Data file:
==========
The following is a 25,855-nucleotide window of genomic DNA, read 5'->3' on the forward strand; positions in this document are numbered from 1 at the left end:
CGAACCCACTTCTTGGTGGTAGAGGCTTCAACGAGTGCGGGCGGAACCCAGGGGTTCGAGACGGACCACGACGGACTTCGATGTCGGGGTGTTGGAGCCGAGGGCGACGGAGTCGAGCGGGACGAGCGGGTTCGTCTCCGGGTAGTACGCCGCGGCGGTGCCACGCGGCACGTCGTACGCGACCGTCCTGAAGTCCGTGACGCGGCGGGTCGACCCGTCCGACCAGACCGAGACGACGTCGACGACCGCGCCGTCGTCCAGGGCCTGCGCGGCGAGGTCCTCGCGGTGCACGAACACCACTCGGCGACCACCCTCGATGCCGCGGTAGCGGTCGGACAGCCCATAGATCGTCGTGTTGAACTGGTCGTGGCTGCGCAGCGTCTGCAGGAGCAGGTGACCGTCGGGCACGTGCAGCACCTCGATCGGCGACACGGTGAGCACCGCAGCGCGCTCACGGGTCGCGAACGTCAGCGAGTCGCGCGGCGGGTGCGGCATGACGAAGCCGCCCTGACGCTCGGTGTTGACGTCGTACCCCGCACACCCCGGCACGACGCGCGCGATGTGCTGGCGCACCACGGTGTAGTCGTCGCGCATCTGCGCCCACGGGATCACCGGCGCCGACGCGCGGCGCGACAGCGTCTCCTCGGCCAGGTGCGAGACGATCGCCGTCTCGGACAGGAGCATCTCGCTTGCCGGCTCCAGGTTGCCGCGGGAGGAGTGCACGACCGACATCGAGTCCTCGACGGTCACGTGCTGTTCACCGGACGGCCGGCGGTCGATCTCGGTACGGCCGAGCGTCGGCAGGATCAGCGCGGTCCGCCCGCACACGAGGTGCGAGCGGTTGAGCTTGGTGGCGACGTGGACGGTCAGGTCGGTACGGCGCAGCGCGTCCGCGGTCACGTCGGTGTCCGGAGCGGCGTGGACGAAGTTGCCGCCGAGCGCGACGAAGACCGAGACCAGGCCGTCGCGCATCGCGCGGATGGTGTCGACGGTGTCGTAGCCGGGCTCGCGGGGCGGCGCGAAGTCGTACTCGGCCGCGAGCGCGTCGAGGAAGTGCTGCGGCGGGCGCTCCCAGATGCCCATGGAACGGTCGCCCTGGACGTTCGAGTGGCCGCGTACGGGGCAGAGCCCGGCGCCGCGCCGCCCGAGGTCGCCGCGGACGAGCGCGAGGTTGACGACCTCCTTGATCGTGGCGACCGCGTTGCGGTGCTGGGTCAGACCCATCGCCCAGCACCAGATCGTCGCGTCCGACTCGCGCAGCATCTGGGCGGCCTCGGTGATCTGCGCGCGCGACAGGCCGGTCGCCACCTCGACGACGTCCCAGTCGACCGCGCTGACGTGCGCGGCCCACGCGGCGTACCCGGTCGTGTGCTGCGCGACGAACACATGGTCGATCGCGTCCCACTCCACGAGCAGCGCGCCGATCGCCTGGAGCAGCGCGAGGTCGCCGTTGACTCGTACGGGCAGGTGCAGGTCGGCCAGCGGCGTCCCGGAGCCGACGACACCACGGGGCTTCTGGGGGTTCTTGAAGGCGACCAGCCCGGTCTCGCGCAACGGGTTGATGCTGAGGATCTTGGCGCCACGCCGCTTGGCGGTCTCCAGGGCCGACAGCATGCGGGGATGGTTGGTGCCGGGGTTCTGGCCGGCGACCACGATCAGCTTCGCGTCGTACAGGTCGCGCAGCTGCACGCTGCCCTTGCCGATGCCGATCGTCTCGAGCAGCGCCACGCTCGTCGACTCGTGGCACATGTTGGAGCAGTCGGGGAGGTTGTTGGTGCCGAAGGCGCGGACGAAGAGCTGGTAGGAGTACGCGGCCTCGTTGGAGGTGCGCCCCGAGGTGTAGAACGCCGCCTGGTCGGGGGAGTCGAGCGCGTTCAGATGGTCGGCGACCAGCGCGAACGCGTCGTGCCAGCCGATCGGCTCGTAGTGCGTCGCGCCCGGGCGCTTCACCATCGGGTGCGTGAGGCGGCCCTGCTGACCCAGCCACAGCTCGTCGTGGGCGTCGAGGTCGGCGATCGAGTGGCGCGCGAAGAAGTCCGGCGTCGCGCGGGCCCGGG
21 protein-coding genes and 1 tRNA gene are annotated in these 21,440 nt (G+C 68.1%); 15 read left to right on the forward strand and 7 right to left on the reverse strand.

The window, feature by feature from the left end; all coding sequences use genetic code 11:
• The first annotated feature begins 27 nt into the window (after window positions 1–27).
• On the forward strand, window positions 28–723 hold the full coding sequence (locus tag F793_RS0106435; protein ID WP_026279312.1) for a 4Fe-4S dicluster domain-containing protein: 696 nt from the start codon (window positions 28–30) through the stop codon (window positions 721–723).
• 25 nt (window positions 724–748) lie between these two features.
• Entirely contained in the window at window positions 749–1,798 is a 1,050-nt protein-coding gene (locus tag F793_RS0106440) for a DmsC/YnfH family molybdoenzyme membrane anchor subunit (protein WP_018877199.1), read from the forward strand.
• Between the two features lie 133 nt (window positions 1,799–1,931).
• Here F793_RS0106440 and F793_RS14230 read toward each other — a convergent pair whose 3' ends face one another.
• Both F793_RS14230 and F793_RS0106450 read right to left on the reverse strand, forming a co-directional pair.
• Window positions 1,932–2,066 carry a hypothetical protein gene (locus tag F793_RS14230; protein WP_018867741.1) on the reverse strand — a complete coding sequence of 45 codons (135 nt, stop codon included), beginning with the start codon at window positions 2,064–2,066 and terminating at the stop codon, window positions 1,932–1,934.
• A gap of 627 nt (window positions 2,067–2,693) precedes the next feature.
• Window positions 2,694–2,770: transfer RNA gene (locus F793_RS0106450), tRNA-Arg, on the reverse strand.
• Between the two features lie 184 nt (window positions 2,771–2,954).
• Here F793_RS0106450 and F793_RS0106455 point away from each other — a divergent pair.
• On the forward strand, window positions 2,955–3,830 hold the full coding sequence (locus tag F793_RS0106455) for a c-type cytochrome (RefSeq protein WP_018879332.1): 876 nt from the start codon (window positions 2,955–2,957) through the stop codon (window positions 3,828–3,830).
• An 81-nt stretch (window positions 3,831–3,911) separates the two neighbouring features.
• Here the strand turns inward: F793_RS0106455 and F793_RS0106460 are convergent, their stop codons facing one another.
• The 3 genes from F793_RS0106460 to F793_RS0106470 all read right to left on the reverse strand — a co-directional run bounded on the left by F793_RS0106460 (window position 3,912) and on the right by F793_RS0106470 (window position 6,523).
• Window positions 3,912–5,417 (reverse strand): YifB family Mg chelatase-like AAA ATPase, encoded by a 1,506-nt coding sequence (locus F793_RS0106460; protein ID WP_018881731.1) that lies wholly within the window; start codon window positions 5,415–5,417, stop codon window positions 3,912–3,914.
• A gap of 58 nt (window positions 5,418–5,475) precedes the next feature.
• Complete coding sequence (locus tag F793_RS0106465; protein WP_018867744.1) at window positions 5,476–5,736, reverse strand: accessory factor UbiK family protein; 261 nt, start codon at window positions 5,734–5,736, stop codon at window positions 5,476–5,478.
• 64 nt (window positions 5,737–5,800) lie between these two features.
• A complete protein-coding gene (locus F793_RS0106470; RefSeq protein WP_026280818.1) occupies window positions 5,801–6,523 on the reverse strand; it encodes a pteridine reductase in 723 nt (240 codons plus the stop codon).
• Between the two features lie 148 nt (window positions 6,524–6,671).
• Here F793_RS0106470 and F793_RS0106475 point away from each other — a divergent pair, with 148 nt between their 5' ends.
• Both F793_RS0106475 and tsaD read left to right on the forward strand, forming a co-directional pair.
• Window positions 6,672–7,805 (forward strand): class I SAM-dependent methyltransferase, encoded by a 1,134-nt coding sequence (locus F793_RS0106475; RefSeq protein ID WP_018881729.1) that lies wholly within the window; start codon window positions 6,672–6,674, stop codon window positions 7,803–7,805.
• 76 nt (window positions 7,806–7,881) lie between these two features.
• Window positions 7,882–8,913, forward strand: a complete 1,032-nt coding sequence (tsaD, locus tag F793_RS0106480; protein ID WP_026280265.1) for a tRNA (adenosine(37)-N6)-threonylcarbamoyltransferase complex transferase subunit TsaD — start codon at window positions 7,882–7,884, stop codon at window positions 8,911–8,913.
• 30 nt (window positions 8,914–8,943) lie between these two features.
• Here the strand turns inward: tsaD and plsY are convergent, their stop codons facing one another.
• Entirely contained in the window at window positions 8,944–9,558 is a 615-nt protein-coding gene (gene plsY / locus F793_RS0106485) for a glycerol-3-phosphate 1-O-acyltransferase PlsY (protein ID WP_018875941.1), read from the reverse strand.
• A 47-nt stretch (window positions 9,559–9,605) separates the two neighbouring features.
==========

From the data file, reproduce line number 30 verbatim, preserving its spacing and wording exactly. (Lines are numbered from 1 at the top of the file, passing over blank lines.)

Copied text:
• 76 nt (window positions 7,806–7,881) lie between these two features.